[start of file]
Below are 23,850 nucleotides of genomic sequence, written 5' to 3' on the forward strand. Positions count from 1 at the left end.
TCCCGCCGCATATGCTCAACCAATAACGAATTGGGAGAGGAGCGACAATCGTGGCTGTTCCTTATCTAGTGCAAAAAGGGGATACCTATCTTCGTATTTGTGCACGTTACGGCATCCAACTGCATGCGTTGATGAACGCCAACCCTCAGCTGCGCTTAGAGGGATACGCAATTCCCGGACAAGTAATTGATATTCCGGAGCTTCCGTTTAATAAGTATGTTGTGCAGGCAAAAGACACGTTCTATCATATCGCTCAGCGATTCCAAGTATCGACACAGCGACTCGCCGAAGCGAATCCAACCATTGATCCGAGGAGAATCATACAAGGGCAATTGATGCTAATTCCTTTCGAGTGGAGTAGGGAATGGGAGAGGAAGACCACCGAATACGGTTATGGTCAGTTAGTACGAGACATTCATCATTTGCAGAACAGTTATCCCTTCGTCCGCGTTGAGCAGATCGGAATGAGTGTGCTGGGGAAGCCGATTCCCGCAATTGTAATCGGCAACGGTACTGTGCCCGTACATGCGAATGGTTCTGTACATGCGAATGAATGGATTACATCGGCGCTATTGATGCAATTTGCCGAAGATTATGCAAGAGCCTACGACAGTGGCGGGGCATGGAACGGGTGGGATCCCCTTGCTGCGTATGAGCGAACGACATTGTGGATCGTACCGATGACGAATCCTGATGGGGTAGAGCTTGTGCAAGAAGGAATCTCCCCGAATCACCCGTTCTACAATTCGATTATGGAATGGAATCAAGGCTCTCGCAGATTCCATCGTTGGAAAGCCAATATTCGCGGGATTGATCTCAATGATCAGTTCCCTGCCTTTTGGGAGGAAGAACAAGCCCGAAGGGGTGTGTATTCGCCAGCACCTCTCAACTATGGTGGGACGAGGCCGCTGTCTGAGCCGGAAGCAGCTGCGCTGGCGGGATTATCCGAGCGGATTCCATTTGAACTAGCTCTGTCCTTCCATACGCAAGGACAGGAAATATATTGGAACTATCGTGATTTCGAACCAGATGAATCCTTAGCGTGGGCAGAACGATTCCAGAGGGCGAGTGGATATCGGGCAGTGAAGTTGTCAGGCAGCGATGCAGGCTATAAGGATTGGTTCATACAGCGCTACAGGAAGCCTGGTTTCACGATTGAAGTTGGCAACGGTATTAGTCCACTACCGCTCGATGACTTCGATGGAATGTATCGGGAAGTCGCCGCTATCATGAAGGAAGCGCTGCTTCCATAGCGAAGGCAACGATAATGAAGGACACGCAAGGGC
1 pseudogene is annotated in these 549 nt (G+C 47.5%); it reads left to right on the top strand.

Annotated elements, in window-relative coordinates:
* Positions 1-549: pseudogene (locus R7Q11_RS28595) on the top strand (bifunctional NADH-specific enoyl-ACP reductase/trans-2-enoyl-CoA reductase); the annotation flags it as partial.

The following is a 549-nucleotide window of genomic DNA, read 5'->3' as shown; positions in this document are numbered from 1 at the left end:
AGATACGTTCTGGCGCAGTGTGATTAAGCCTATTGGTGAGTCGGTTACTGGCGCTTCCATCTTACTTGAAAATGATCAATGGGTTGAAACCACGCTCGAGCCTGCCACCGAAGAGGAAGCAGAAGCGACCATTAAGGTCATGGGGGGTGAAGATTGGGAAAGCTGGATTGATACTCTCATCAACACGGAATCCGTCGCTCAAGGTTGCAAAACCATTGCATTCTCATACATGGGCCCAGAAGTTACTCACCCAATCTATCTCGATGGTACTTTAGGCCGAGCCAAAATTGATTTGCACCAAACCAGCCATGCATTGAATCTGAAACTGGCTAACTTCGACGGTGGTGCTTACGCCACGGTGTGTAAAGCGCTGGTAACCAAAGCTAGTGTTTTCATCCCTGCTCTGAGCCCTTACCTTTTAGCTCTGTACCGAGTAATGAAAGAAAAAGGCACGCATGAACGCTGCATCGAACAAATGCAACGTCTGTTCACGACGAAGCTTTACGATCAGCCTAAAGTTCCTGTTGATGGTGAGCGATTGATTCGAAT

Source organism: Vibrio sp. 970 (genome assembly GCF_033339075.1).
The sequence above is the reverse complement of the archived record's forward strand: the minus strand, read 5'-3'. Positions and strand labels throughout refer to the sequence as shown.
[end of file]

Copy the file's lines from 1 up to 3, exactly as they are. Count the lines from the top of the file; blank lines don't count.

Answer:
Below are 23,850 nucleotides of genomic sequence, written 5' to 3' on the forward strand. Positions count from 1 at the left end.
TCCCGCCGCATATGCTCAACCAATAACGAATTGGGAGAGGAGCGACAATCGTGGCTGTTCCTTATCTAGTGCAAAAAGGGGATACCTATCTTCGTATTTGTGCACGTTACGGCATCCAACTGCATGCGTTGATGAACGCCAACCCTCAGCTGCGCTTAGAGGGATACGCAATTCCCGGACAAGTAATTGATATTCCGGAGCTTCCGTTTAATAAGTATGTTGTGCAGGCAAAAGACACGTTCTATCATATCGCTCAGCGATTCCAAGTATCGACACAGCGACTCGCCGAAGCGAATCCAACCATTGATCCGAGGAGAATCATACAAGGGCAATTGATGCTAATTCCTTTCGAGTGGAGTAGGGAATGGGAGAGGAAGACCACCGAATACGGTTATGGTCAGTTAGTACGAGACATTCATCATTTGCAGAACAGTTATCCCTTCGTCCGCGTTGAGCAGATCGGAATGAGTGTGCTGGGGAAGCCGATTCCCGCAATTGTAATCGGCAACGGTACTGTGCCCGTACATGCGAATGGTTCTGTACATGCGAATGAATGGATTACATCGGCGCTATTGATGCAATTTGCCGAAGATTATGCAAGAGCCTACGACAGTGGCGGGGCATGGAACGGGTGGGATCCCCTTGCTGCGTATGAGCGAACGACATTGTGGATCGTACCGATGACGAATCCTGATGGGGTAGAGCTTGTGCAAGAAGGAATCTCCCCGAATCACCCGTTCTACAATTCGATTATGGAATGGAATCAAGGCTCTCGCAGATTCCATCGTTGGAAAGCCAATATTCGCGGGATTGATCTCAATGATCAGTTCCCTGCCTTTTGGGAGGAAGAACAAGCCCGAAGGGGTGTGTATTCGCCAGCACCTCTCAACTATGGTGGGACGAGGCCGCTGTCTGAGCCGGAAGCAGCTGCGCTGGCGGGATTATCCGAGCGGATTCCATTTGAACTAGCTCTGTCCTTCCATACGCAAGGACAGGAAATATATTGGAACTATCGTGATTTCGAACCAGATGAATCCTTAGCGTGGGCAGAACGATTCCAGAGGGCGAGTGGATATCGGGCAGTGAAGTTGTCAGGCAGCGATGCAGGCTATAAGGATTGGTTCATACAGCGCTACAGGAAGCCTGGTTTCACGATTGAAGTTGGCAACGGTATTAGTCCACTACCGCTCGATGACTTCGATGGAATGTATCGGGAAGTCGCCGCTATCATGAAGGAAGCGCTGCTTCCATAGCGAAGGCAACGATAATGAAGGACACGCAAGGGC
1 pseudogene is annotated in these 549 nt (G+C 47.5%); it reads left to right on the top strand.